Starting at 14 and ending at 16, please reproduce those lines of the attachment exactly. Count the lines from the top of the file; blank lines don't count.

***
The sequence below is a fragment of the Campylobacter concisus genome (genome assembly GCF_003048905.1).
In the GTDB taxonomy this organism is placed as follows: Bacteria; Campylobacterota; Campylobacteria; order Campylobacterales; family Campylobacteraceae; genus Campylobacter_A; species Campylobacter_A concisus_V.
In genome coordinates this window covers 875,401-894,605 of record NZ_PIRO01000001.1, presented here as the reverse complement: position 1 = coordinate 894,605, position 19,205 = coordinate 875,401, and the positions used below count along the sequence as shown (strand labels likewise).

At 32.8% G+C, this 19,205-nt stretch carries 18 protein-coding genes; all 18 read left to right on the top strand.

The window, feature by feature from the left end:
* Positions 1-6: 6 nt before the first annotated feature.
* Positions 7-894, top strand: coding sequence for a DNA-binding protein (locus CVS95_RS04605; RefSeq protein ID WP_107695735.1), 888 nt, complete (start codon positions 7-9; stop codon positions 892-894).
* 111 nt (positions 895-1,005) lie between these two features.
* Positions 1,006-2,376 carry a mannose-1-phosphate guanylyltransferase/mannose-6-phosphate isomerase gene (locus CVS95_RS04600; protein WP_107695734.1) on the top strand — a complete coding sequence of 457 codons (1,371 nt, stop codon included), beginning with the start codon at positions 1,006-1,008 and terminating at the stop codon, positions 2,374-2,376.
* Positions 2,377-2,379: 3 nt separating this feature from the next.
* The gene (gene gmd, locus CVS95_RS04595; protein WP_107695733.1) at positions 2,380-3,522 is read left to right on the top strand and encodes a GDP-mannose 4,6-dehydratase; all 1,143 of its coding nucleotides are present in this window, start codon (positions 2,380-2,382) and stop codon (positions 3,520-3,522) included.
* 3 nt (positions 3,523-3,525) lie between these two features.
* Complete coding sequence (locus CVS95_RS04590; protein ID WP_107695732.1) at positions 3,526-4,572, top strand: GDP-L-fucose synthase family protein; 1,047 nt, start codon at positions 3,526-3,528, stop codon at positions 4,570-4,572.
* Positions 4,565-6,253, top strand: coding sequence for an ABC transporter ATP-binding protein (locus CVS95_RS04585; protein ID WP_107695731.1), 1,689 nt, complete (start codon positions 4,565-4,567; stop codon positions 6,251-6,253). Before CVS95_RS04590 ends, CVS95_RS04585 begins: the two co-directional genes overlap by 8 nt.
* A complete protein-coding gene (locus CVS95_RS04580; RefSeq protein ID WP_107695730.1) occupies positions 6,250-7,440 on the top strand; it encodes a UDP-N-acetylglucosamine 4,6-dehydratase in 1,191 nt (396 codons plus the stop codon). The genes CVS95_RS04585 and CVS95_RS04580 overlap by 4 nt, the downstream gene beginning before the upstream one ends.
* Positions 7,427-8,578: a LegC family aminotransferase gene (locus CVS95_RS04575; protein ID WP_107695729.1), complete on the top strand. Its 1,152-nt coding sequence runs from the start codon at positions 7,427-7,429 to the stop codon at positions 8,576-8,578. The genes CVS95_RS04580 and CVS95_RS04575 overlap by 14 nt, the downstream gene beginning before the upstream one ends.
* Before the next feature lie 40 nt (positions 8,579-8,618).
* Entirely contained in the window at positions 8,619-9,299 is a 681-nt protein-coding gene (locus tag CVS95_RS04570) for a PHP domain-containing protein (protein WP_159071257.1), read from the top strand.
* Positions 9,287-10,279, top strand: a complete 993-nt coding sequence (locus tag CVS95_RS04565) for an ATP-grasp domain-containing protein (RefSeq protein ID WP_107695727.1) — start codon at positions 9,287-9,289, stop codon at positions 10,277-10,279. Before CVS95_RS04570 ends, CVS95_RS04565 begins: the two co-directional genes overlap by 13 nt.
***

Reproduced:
* Positions 4,565-6,253, top strand: coding sequence for an ABC transporter ATP-binding protein (locus CVS95_RS04585; protein ID WP_107695731.1), 1,689 nt, complete (start codon positions 4,565-4,567; stop codon positions 6,251-6,253). Before CVS95_RS04590 ends, CVS95_RS04585 begins: the two co-directional genes overlap by 8 nt.
* A complete protein-coding gene (locus CVS95_RS04580; RefSeq protein ID WP_107695730.1) occupies positions 6,250-7,440 on the top strand; it encodes a UDP-N-acetylglucosamine 4,6-dehydratase in 1,191 nt (396 codons plus the stop codon). The genes CVS95_RS04585 and CVS95_RS04580 overlap by 4 nt, the downstream gene beginning before the upstream one ends.
* Positions 7,427-8,578: a LegC family aminotransferase gene (locus CVS95_RS04575; protein ID WP_107695729.1), complete on the top strand. Its 1,152-nt coding sequence runs from the start codon at positions 7,427-7,429 to the stop codon at positions 8,576-8,578. The genes CVS95_RS04580 and CVS95_RS04575 overlap by 14 nt, the downstream gene beginning before the upstream one ends.